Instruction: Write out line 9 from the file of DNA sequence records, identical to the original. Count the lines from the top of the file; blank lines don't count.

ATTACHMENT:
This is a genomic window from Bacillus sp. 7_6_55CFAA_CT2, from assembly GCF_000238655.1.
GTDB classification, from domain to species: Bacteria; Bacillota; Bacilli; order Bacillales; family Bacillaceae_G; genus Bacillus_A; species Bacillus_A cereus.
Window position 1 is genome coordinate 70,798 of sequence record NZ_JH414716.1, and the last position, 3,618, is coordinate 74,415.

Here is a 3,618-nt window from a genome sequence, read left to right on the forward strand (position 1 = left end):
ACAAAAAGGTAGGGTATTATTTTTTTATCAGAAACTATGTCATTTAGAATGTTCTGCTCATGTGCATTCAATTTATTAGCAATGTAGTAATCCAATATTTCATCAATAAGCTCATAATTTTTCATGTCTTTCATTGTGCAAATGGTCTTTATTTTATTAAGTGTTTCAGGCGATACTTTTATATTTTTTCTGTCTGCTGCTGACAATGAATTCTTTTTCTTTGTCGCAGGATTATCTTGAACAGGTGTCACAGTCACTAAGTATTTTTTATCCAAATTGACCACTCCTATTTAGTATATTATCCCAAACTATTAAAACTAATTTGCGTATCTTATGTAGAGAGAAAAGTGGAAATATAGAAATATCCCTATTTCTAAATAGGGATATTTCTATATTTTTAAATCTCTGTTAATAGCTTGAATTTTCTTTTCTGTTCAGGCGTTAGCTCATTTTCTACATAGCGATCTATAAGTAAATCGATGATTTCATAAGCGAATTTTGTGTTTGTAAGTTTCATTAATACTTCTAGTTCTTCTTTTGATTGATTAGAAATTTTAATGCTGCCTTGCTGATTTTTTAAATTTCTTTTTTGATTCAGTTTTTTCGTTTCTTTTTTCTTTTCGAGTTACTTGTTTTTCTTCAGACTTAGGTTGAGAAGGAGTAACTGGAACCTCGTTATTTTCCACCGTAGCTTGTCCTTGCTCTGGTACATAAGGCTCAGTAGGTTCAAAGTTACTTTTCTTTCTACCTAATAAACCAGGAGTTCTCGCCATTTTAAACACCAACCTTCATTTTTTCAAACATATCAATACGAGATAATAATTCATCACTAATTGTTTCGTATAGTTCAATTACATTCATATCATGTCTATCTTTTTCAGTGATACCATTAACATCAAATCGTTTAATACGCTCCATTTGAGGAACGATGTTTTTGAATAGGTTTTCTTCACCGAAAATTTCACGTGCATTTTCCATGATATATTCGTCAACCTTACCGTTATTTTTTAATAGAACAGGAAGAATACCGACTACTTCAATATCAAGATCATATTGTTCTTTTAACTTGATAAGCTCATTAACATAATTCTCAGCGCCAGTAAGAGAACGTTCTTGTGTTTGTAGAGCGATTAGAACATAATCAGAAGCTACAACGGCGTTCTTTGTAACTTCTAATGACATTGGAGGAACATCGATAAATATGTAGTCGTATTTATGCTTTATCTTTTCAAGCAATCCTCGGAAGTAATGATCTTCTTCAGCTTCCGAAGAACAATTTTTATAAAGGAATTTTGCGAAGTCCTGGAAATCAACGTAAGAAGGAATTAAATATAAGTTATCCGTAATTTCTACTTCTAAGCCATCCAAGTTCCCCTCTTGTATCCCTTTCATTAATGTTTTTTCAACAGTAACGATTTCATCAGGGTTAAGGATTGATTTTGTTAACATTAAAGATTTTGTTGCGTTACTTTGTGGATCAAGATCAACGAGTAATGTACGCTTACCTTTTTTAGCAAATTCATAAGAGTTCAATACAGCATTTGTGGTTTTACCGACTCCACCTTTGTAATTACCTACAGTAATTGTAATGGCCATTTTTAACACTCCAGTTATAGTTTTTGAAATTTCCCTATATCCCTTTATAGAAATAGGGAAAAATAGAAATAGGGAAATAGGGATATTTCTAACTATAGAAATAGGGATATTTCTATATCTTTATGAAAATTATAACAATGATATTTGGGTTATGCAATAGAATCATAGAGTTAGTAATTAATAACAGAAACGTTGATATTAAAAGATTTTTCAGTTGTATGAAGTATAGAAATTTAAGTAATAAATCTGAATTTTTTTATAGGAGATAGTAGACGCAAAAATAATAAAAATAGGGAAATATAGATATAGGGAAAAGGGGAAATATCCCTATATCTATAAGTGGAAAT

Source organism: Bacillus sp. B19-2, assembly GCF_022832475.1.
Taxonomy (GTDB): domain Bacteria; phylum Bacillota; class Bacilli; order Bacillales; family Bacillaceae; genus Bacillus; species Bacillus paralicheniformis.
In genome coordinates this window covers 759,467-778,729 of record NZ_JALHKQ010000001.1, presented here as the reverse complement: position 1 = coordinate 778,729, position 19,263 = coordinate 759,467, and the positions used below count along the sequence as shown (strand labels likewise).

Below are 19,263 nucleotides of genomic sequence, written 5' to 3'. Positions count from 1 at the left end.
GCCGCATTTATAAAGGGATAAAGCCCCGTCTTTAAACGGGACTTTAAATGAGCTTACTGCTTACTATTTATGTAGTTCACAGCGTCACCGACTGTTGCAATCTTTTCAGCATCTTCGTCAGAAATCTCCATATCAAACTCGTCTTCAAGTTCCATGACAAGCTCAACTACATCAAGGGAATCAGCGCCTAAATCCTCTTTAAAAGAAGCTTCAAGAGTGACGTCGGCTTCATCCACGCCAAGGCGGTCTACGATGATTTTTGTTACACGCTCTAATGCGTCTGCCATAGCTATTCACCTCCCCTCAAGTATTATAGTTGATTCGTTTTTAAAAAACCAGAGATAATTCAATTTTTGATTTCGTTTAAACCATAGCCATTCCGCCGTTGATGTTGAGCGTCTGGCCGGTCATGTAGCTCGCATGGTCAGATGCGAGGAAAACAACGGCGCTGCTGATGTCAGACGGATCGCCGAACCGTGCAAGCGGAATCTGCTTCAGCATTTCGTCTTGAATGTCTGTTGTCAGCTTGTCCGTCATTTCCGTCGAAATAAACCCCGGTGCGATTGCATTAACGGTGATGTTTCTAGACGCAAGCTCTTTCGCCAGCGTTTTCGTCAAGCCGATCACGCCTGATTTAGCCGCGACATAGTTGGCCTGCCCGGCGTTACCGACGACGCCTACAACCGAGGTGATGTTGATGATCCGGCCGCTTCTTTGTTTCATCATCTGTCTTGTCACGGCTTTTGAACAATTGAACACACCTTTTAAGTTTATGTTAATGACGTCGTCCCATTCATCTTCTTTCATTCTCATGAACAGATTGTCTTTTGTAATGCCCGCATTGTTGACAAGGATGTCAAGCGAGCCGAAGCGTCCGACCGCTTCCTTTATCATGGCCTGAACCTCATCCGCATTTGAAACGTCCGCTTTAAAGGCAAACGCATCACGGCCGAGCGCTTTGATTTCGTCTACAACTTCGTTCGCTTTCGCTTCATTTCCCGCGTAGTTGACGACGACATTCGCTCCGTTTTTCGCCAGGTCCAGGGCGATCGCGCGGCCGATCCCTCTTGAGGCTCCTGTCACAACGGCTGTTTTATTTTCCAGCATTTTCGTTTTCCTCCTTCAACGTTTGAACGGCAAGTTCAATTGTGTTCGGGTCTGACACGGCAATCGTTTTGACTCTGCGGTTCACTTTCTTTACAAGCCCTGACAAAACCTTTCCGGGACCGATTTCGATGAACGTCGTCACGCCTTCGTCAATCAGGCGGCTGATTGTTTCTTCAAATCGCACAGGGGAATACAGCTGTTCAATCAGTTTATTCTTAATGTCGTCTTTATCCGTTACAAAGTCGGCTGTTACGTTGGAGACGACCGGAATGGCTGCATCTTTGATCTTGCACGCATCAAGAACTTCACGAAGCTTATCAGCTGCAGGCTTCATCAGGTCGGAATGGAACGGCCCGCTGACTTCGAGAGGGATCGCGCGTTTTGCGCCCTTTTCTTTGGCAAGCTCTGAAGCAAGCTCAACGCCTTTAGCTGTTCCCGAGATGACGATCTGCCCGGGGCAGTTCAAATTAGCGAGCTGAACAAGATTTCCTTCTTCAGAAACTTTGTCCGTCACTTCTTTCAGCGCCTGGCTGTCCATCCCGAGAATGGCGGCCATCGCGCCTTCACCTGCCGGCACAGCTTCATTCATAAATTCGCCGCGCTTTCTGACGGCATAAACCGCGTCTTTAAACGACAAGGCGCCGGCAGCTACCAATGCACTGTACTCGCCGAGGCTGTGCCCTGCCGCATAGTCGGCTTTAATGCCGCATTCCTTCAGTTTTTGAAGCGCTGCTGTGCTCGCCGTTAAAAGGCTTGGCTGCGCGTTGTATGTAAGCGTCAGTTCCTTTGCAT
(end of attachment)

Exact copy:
Below are 19,263 nucleotides of genomic sequence, written 5' to 3'. Positions count from 1 at the left end.